Australia has huge potential to develop offshore windfarms near existing substations
Hunter and Latrobe valleys considered particularly suitable sites as union says industry could offer oil and gas workers a career transition.
Google has today (4 October) opened a new accelerator called ‘Google for Startups: Circular Economy’ to applications from the US and the Asia-Pacific region.
The accelerator will provide startups and nonprofits with training, mentoring and technical support from Google’s engineers and other experts as they work to scale solutions that reduce waste.
Organisations working in the food, fashion, built environment and materials science sectors are being invited to apply to the accelerator before 14 November. They will need to be working on projects that reduce material use in the first instance, through innovative design or reuse solutions, or be developing recycling or compositing innovations.
Google said in a statement that it is “imperative we shift our management of materials towards a circular economy model” for environmental, economic and social reasons.
Bring it Back Fund
In related news, Starbucks UK has announced seven projects to receive a share of its £1.4 ‘Bring it Back’ fund, launched in a bid to support innovative reuse solutions for food and beverage packaging. The money has been raised through the coffee chain’s charge on single-use paper cups and environmental charity Hubbub has been assisting Starbucks UK with the fund allocation.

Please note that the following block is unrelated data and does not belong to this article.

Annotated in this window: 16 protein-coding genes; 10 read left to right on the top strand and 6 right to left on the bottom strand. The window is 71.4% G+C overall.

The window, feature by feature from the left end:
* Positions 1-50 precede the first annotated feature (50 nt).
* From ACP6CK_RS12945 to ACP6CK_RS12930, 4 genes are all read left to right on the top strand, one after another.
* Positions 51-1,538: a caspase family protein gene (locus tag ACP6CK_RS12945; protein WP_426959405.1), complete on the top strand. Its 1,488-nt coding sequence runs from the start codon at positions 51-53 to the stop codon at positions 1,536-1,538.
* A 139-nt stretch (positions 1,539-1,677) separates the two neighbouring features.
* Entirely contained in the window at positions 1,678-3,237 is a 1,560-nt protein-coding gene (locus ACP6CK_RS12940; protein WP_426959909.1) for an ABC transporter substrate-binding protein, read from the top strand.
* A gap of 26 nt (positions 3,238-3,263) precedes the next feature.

In the public and third sectors, funding will be provided to Keep Scotland Beautiful as it trials a large-scale reusable cup scheme in the Highlands. Charities RECOUP and PECT will also receive funding for research into perceptions around reusable packaging and practical barriers to adoption, with Peterborough as a base.
In the private sector, reuse-as-a-service startup junee will be supported to undertake trials with Mercato Metropolitano food market in South London and packaging cleaning facility network Again will test doorstep collection for takeaway packaging in central London.
Further North, in Bradford, returnable packaging system Green Street will be supported to expand to more cades and restaurants and to trial a digital rewards platform. And, finally, in Edinburgh, Reath Technology will receive funding for their next-generation reuse tracking software using RFID technology.
Hubbub’s co-founder and director Gavin Ellis said: “The winning projects offer a strong mix of innovative solutions, from brand new reuse system trials to behaviour change research and funding developments in technology. With this funding, we will be able to test and learn from real-world trials and hopefully demonstrate that reuse systems are safe and easy to use, and can benefit the food and drink industry, consumers and the environment.”
Starbucks UK’s general manager Alex Rayner added: “It is important for us as a company that we continue to drive industry-wide innovation, as we work to increase reusability and inspire greater reusables uptake in local communities across the UK.”
Source edieOctober 20, 2022